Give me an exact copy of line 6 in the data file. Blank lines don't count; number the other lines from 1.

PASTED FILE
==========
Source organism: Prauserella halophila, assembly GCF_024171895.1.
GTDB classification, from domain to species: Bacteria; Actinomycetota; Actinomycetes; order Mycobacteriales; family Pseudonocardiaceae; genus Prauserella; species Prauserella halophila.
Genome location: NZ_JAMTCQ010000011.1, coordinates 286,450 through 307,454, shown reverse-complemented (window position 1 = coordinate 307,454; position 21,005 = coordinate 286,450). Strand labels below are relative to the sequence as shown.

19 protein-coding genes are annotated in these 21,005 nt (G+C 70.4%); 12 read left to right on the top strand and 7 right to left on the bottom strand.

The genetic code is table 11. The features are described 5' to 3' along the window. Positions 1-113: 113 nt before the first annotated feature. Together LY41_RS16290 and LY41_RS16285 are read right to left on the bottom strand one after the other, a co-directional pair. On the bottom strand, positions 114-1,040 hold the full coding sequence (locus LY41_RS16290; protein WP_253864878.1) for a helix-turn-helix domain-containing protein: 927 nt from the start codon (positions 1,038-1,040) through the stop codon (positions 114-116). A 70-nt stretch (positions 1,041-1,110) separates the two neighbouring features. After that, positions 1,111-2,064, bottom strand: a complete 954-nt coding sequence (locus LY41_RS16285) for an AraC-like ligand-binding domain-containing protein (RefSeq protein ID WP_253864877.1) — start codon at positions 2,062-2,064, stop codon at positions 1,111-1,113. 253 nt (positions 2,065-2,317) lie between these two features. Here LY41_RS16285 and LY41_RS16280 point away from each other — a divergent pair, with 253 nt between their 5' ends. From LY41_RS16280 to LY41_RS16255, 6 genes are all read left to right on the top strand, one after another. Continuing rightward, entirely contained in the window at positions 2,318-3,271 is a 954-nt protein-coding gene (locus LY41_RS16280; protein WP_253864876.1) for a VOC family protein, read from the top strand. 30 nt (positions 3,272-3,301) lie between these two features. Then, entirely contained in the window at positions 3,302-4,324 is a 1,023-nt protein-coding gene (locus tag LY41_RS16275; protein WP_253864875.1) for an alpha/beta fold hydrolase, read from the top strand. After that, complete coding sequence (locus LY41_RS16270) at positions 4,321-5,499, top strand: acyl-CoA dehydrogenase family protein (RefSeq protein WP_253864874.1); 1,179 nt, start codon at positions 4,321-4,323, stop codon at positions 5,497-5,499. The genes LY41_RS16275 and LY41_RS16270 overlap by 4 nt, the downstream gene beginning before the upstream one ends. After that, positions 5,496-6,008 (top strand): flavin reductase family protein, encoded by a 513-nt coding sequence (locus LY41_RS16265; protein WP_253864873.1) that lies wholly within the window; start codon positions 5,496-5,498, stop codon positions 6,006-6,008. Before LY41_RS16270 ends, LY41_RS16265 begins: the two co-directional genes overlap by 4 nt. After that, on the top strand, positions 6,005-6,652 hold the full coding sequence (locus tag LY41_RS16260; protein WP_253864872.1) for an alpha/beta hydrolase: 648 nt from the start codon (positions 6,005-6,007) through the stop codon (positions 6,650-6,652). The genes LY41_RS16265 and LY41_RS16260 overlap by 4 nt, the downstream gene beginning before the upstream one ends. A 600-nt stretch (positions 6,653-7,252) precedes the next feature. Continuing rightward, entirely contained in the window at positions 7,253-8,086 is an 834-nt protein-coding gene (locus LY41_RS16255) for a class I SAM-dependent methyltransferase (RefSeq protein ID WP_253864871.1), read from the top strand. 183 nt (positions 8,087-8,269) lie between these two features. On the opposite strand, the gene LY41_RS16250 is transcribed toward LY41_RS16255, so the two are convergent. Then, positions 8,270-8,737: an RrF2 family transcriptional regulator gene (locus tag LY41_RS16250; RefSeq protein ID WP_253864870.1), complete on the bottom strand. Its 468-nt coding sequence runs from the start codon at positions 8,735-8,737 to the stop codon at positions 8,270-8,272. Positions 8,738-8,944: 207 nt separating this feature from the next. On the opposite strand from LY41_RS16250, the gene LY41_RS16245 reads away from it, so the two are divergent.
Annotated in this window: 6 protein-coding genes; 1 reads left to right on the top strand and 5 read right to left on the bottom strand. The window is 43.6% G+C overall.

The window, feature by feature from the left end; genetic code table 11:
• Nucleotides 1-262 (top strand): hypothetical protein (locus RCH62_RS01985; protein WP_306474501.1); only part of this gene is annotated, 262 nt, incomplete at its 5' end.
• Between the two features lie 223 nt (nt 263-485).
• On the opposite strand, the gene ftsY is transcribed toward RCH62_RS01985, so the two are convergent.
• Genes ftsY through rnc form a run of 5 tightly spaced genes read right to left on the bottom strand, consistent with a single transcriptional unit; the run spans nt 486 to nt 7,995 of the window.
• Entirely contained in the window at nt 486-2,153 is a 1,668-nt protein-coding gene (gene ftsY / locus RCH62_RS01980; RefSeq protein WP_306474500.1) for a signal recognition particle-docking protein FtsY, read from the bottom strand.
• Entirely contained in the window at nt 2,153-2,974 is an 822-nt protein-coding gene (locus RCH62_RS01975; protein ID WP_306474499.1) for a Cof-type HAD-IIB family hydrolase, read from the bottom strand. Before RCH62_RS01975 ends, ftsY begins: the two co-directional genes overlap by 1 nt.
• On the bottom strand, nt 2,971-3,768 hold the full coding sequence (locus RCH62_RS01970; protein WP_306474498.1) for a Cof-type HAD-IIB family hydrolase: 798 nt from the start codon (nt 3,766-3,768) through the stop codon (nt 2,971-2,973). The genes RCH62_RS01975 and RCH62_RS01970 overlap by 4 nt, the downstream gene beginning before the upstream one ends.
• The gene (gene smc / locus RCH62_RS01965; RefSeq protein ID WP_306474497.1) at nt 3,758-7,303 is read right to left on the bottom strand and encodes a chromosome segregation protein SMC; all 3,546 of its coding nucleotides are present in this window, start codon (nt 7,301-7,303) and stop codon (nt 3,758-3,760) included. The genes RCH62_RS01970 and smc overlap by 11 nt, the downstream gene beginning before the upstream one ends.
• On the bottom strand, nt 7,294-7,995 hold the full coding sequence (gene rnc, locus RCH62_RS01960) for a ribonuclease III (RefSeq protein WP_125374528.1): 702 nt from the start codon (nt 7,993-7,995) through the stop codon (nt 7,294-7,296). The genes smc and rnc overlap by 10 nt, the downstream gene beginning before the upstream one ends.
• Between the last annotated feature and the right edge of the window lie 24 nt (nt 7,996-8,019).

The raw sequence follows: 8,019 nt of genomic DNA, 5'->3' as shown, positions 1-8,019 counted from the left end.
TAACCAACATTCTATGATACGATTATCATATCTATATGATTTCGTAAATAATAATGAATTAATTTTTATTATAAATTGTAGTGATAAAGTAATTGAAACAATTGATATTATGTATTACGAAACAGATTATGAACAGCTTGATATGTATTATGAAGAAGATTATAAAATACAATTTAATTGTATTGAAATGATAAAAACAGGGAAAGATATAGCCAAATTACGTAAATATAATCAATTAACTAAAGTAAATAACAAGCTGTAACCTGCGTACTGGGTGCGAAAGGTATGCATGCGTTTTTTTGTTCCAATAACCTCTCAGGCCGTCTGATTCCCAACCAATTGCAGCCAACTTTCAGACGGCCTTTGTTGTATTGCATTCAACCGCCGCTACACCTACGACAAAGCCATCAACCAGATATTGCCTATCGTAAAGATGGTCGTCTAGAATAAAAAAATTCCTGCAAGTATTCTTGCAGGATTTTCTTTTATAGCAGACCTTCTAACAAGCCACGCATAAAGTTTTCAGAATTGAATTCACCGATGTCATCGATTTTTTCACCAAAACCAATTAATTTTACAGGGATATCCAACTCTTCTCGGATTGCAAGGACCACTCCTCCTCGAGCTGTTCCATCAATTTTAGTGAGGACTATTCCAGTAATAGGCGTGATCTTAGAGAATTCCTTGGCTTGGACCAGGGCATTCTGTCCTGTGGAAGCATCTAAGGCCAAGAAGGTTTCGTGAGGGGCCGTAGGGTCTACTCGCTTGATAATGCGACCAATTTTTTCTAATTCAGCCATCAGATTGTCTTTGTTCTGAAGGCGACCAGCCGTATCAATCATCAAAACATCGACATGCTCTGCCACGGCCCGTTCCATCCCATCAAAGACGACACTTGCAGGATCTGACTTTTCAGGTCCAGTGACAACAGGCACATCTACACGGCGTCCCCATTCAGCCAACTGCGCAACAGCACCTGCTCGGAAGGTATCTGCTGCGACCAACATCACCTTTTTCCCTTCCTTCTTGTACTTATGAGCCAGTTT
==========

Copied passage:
Annotated in this window: 6 protein-coding genes; 1 reads left to right on the top strand and 5 read right to left on the bottom strand. The window is 43.6% G+C overall.